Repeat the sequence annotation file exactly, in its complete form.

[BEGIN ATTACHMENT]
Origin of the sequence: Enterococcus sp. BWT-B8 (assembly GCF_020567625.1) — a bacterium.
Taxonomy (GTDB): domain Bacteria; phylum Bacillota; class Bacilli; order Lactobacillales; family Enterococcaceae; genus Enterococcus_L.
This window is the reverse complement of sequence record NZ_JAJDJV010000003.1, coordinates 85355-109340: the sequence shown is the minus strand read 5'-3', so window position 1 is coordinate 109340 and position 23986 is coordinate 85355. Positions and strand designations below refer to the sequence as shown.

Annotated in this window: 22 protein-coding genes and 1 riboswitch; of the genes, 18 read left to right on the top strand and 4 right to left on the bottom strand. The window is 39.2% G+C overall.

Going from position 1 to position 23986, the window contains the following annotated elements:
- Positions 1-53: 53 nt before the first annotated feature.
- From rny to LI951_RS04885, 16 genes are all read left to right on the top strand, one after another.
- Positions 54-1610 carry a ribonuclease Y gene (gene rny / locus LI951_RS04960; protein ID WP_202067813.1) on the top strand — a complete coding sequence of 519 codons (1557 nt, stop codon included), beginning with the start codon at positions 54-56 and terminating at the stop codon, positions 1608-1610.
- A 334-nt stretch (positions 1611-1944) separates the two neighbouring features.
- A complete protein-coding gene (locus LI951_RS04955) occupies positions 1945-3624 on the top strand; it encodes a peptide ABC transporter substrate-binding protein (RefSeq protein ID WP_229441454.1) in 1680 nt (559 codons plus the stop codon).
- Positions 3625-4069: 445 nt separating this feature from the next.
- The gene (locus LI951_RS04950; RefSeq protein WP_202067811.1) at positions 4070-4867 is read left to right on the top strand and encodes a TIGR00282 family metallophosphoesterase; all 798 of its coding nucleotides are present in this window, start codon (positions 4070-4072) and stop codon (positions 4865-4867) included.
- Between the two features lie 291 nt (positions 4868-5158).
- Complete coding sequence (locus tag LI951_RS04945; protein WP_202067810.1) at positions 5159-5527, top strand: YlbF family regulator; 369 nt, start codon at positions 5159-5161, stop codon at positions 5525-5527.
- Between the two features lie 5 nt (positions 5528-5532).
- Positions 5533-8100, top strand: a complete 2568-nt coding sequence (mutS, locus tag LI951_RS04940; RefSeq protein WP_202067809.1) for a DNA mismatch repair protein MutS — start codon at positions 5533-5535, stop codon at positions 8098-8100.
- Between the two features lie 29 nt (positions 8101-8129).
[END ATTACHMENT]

Origin of the sequence: Enterococcus sp. BWT-B8 (assembly GCF_020567625.1) — a bacterium.
Taxonomy (GTDB): domain Bacteria; phylum Bacillota; class Bacilli; order Lactobacillales; family Enterococcaceae; genus Enterococcus_L.
This window is the reverse complement of sequence record NZ_JAJDJV010000003.1, coordinates 85355-109340: the sequence shown is the minus strand read 5'-3', so window position 1 is coordinate 109340 and position 23986 is coordinate 85355. Positions and strand designations below refer to the sequence as shown.

Annotated in this window: 22 protein-coding genes and 1 riboswitch; of the genes, 18 read left to right on the top strand and 4 right to left on the bottom strand. The window is 39.2% G+C overall.

Going from position 1 to position 23986, the window contains the following annotated elements:
- Positions 1-53: 53 nt before the first annotated feature.
- From rny to LI951_RS04885, 16 genes are all read left to right on the top strand, one after another.
- Positions 54-1610 carry a ribonuclease Y gene (gene rny / locus LI951_RS04960; protein ID WP_202067813.1) on the top strand — a complete coding sequence of 519 codons (1557 nt, stop codon included), beginning with the start codon at positions 54-56 and terminating at the stop codon, positions 1608-1610.
- A 334-nt stretch (positions 1611-1944) separates the two neighbouring features.
- A complete protein-coding gene (locus LI951_RS04955) occupies positions 1945-3624 on the top strand; it encodes a peptide ABC transporter substrate-binding protein (RefSeq protein ID WP_229441454.1) in 1680 nt (559 codons plus the stop codon).
- Positions 3625-4069: 445 nt separating this feature from the next.
- The gene (locus LI951_RS04950; RefSeq protein WP_202067811.1) at positions 4070-4867 is read left to right on the top strand and encodes a TIGR00282 family metallophosphoesterase; all 798 of its coding nucleotides are present in this window, start codon (positions 4070-4072) and stop codon (positions 4865-4867) included.
- Between the two features lie 291 nt (positions 4868-5158).
- Complete coding sequence (locus tag LI951_RS04945; protein WP_202067810.1) at positions 5159-5527, top strand: YlbF family regulator; 369 nt, start codon at positions 5159-5161, stop codon at positions 5525-5527.
- Between the two features lie 5 nt (positions 5528-5532).
- Positions 5533-8100, top strand: a complete 2568-nt coding sequence (mutS, locus tag LI951_RS04940; RefSeq protein WP_202067809.1) for a DNA mismatch repair protein MutS — start codon at positions 5533-5535, stop codon at positions 8098-8100.
- Between the two features lie 29 nt (positions 8101-8129).